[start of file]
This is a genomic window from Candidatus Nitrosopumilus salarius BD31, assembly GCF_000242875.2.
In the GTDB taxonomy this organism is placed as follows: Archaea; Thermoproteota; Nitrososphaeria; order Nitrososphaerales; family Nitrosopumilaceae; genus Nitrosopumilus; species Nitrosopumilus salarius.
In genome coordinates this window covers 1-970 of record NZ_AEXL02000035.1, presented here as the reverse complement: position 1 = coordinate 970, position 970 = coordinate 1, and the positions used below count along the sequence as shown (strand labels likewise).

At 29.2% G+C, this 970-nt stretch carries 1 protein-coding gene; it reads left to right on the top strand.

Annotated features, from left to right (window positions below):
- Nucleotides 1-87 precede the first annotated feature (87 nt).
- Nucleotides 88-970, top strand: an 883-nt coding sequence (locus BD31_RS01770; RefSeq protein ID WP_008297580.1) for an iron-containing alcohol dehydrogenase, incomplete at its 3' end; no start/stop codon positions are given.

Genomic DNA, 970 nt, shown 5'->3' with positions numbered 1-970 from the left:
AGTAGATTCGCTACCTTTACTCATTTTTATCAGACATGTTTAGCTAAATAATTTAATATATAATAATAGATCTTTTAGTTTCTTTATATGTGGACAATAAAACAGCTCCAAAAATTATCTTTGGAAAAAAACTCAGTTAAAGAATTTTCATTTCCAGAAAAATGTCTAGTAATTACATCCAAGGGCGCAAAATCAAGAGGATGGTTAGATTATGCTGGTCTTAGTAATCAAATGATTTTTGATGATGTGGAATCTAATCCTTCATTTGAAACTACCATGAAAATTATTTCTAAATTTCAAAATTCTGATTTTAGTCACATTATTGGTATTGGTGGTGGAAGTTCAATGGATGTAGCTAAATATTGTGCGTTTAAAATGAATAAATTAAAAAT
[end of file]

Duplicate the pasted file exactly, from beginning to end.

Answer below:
This is a genomic window from Candidatus Nitrosopumilus salarius BD31, assembly GCF_000242875.2.
In the GTDB taxonomy this organism is placed as follows: Archaea; Thermoproteota; Nitrososphaeria; order Nitrososphaerales; family Nitrosopumilaceae; genus Nitrosopumilus; species Nitrosopumilus salarius.
In genome coordinates this window covers 1-970 of record NZ_AEXL02000035.1, presented here as the reverse complement: position 1 = coordinate 970, position 970 = coordinate 1, and the positions used below count along the sequence as shown (strand labels likewise).

At 29.2% G+C, this 970-nt stretch carries 1 protein-coding gene; it reads left to right on the top strand.

Annotated features, from left to right (window positions below):
- Nucleotides 1-87 precede the first annotated feature (87 nt).
- Nucleotides 88-970, top strand: an 883-nt coding sequence (locus BD31_RS01770; RefSeq protein ID WP_008297580.1) for an iron-containing alcohol dehydrogenase, incomplete at its 3' end; no start/stop codon positions are given.

Genomic DNA, 970 nt, shown 5'->3' with positions numbered 1-970 from the left:
AGTAGATTCGCTACCTTTACTCATTTTTATCAGACATGTTTAGCTAAATAATTTAATATATAATAATAGATCTTTTAGTTTCTTTATATGTGGACAATAAAACAGCTCCAAAAATTATCTTTGGAAAAAAACTCAGTTAAAGAATTTTCATTTCCAGAAAAATGTCTAGTAATTACATCCAAGGGCGCAAAATCAAGAGGATGGTTAGATTATGCTGGTCTTAGTAATCAAATGATTTTTGATGATGTGGAATCTAATCCTTCATTTGAAACTACCATGAAAATTATTTCTAAATTTCAAAATTCTGATTTTAGTCACATTATTGGTATTGGTGGTGGAAGTTCAATGGATGTAGCTAAATATTGTGCGTTTAAAATGAATAAATTAAAAAT